Not all rev­o­lu­tion­ary lead­ers suc­cess­fully take on the bur­dens of the pres­i­dency (as Yasir Arafat demon­strated). But Cas­tro sur­vived a va­ri­ety of do­mes­tic, po­lit­i­cal, and eco­nomic pres­sures and changes, con­tin­u­ing in­de­fati­ga­bly on and on. (It almost seemed his motto was “Sem­per Fidel!”) He was never a gen­uine threat to the na­tional se­cu­rity of the United States, de­spite his fail­ings on hu­man rights and his early in­ter­ven­tions in other Latin Amer­i­can and African coun­tries. For years, the Amer­i­can eco­nomic em­bargo has had lit­tle reason or ef­fect, ex­cept as a po­lit­i­cal sop to the older gen­er­a­tion of Cuban- Amer­i­cans in Mi­ami who still hoped to re­turn and take over the coun­try. But it pe­nal­ized Amer­i­can ex­porters, farm­ers, and tourists whose place was taken by our eco­nomic com­peti­tors from other coun­tries in both hemi­spheres and by for­eign trav­el­ers who en­joyed the splen­dor of Cuban beaches.

To­day, with more thought­ful and flex­i­ble for­eign-pol­icy lead­er­ship in Wash­ing­ton— and a more re­al­is­tic younger gen­er­a­tion of Cuban-Amer­i­cans in Mi­ami—it will be in­ter­est­ing to see who and what emerge in Ha­vana to re­place Fidel Cas­tro and his poli­cies. The only cer­tainty is that it would be ab­surd and coun­ter­pro­duc­tive for the United States to dic­tate who should lead Cuba in the post-Cas­tro era. In my 2002 visit, I had an op­por­tu­nity to meet mod­er­ates and mod­ernists in the Cas­tro regime, which gave me hope that a new day will dawn in which diplo­matic and eco­nomic ties will fi­nally be nor­mal­ized.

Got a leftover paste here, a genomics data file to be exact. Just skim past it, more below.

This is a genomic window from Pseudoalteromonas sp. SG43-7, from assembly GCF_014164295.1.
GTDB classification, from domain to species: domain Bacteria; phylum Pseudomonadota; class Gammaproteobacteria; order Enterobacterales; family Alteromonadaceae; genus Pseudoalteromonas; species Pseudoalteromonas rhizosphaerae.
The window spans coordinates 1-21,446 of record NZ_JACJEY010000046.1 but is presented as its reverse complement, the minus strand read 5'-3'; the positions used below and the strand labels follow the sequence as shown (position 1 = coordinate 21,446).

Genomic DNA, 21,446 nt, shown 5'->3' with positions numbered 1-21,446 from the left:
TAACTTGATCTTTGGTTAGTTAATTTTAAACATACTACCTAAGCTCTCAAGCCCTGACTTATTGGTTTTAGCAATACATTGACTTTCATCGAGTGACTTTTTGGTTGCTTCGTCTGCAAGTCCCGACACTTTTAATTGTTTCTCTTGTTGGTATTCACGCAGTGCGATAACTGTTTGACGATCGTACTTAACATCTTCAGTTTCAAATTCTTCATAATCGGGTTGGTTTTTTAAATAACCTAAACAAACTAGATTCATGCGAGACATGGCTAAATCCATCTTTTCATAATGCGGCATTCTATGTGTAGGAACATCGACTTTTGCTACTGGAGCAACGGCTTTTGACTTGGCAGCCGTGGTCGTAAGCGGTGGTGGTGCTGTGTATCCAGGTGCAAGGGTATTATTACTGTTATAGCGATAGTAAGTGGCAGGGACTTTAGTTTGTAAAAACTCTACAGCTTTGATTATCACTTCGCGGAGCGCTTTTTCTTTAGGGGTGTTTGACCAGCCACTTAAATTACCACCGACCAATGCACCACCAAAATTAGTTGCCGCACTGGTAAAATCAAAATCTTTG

Cas­tro’s dis­torted view of lib­erty mat­ters very lit­tle now. The king­dom of heaven is by def­i­ni­tion no democ­racy (as­sum­ing that is where he is). But he will feel right at home in con­tin­u­ing his way of mak­ing speeches that seem to his au­di­ence like they will last an eter­nity. Ed­i­tor’s note: At about the time Fidel Cas­tro re­lin­quished the Cuban pres­i­dency to his brother Raúl in 2008, the late Ted Sorensen—ad­vi­sor to Pres­i­dent John F. Kennedy and the au­thor of some of his most fa­mous speeches—wrote this rem­i­nis­cence about Fidel to be held un­til the dic­ta­tor’s pass­ing. On Fri­day night, Cuban state tele­vi­sion an­nounced that the old rev­o­lu­tion­ary had died at the age of 90. Sorensen him­self died in 2010, be­fore the nor­mal­iza­tion of re­la­tions with Cuba had be­gun.

Cuba’s leg­endary po­lit­i­cal leader Fidel Cas­tro has died at age 90. His fu­neral is set to take place to­mor­row (Sun­day).

Thou­sands of Cuban res­i­dents flooded the streets of Ha­vana to pay trib­ute to the late Fidel Cas­tro on Tues­day.